I spent Christmas 1966 and New Year 1967 at
the boarding house where I was living, located at the corner of Stannus Street
and Gray Street in Windsor, Nova Scotia. On Wednesday morning 4 January 1967, I
packed my kit bag, said goodbye to Mrs Whalen and to my friends, and headed for Halifax.
I remember it was a cold
morning and water vapours were hovering over Halifax harbour as I proceeded
to Jetty 4 and climbed the gangway of HMCS GATINEAU. After reporting to the
ship's office, I was soon put to work in loading supplies onboard. The ship
was getting ready to depart for Exercise Maple Spring in the Caribbeans.
The ship departed Halifax
two days later and headed south. The ice that covered
some parts of the ship soon melted as we entered the warm Gulf Stream within 24
hours of departure. The next two months were spent in sunshine as the ship operated in
the Caribbeans with frequent stops at Roosevelt Roads and San Juan, Puerto Rico.
We finally headed home and arrived back in Halifax on a warm spring morning.
Ships Divers (SCUBA) Training
Upon returning to Canada in March
1967, HMCS GATINEAU spent a few weeks tied up in Halifax and then operated off the coast of Nova Scotia.
I took advantage of this period in home port to become a Ships Diver (SCUBA).
The course lasted 6 weeks and was taken at HMCS Granby on the Dartmouth side of
Halifax harbour. Over 60 sailors started the course but only 9 completed and
passed the course. At least 15 to 20 sailors quit within the first week
of the course because they were out of shape and could not take the physical
part of the course. Many others quit when masking tape was added to cover the face mask
and simulate a night dive. The final straw came for
many when it was time to actually train in the harbour late at night and in the
dark at the bottom of the harbour.
Each morning started with a 3 mile
run and then a dive and a swim on your back in the cold water of Halifax harbour.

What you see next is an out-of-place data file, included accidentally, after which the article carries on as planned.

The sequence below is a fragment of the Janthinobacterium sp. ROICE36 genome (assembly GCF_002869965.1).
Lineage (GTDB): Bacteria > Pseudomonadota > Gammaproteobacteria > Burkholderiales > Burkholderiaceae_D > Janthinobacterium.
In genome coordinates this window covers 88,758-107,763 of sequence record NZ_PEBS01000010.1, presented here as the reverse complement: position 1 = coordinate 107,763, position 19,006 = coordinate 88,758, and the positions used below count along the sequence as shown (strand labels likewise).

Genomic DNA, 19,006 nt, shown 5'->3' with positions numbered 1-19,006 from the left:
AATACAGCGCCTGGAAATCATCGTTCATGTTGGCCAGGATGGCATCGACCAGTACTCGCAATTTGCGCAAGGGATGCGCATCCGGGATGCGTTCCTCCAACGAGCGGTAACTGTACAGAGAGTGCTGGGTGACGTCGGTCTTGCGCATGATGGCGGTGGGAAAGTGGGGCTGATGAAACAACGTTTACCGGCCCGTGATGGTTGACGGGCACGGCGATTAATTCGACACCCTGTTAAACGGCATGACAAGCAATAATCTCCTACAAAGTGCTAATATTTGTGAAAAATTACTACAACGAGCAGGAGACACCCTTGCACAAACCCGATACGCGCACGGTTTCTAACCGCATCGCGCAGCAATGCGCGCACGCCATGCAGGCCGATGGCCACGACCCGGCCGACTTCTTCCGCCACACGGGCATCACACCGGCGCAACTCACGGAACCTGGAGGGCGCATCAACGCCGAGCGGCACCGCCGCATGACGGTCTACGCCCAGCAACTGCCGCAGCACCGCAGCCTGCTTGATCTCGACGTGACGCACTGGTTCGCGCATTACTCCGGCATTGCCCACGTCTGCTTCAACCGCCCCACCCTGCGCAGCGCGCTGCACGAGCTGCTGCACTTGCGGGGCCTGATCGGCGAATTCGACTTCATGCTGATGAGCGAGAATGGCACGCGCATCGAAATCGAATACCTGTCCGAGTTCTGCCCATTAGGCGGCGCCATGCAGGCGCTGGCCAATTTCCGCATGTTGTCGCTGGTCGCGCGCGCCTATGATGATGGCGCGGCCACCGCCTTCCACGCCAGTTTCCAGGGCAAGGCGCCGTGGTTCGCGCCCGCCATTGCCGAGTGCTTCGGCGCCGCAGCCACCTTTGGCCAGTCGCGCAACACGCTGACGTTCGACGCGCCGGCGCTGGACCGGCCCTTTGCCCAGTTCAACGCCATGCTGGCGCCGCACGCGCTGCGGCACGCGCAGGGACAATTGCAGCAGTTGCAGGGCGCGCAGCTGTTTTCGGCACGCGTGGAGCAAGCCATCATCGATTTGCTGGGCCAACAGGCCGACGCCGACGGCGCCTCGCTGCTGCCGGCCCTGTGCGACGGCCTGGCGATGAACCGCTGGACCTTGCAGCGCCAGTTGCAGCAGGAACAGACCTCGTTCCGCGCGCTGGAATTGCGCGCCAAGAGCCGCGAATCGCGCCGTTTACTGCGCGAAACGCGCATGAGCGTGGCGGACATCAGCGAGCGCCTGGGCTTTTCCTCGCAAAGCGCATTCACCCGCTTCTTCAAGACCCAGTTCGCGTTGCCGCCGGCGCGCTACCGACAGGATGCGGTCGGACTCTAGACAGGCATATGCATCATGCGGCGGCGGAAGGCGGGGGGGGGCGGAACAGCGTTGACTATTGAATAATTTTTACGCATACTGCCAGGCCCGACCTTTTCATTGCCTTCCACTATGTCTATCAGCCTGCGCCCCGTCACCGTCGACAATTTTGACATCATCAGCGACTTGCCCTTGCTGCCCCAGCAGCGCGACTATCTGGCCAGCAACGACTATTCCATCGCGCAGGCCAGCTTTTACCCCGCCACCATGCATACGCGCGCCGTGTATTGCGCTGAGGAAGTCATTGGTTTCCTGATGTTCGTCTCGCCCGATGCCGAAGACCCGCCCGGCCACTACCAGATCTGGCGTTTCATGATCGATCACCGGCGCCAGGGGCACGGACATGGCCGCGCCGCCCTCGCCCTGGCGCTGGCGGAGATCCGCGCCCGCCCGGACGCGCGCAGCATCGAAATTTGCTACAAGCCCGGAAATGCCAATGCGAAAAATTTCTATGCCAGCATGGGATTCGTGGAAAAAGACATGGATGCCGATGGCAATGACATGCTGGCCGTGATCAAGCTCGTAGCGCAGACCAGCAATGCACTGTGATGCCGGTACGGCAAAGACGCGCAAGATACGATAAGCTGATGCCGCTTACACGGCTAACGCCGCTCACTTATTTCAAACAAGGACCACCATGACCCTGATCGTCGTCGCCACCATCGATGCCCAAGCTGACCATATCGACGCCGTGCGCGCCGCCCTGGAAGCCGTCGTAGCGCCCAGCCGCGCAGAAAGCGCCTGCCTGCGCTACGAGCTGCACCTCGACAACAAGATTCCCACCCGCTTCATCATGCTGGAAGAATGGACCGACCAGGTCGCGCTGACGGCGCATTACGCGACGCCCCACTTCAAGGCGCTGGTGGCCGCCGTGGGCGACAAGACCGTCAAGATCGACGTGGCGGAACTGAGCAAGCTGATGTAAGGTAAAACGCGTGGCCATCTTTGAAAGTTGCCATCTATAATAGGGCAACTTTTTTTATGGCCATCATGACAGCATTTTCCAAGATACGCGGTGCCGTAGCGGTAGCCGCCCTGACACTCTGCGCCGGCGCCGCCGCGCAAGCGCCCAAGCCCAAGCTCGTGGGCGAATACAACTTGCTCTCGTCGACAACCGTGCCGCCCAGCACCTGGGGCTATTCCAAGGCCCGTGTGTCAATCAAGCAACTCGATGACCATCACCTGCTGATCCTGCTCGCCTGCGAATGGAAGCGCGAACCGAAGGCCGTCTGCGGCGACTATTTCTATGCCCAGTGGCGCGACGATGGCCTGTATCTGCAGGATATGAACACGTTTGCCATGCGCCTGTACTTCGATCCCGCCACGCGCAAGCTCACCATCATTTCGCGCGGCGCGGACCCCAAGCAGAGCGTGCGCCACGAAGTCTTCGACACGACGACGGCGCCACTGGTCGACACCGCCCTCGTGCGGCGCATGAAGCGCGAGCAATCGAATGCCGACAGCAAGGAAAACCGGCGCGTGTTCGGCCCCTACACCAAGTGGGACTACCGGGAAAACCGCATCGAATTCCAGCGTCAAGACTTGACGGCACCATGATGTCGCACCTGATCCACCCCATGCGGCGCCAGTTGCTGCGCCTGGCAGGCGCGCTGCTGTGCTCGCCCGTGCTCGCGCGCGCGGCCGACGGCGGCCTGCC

All we had on were a suit, hood and flippers (no air bottles). The purpose of
the morning swim was to train your legs to provide
maximum propulsion using flippers (legs straight and no bending at the knees). We normally swam from the ship, up
the harbour to Shannon Park, and then back to the ship. We used a dry suit for
the first two weeks and then we switched to a wet suit for the remainder of the
As soon as we had returned from the 3 mile run, we had only a few
minutes to get ready for the swim.
This did not create any problem with the wet suit but it was another matter with
the dry suit because help from someone was needed to put on the neck piece which
made the suit "dry". When time was up, we had to jump in the water even if the dry
suit's neck piece was not in place, which meant that cold water would enter the
suit and the swim would be very uncomfortable.
As for the jump itself, it was
made from the forecastle (fo'c'sle) of HMCS Granby. I did the jump in my own way
by climbing over the railing, stepping on one of the lines tying the ship to the
jetty, hanging upside down from the line and diving into the harbour head first while
yelling "SCUBA". (not a good way for a diver to enter water but we did
not carry any air bottles for the morning swim so it was OK to go in head
first although there was a possibility to hit floating debris or floating ice if
Being a Ships Diver in the Navy is
not a full time job. It is something you do in addition to your main trade which in
my case was "RADIOMAN". Ships Divers were used on occasions to perform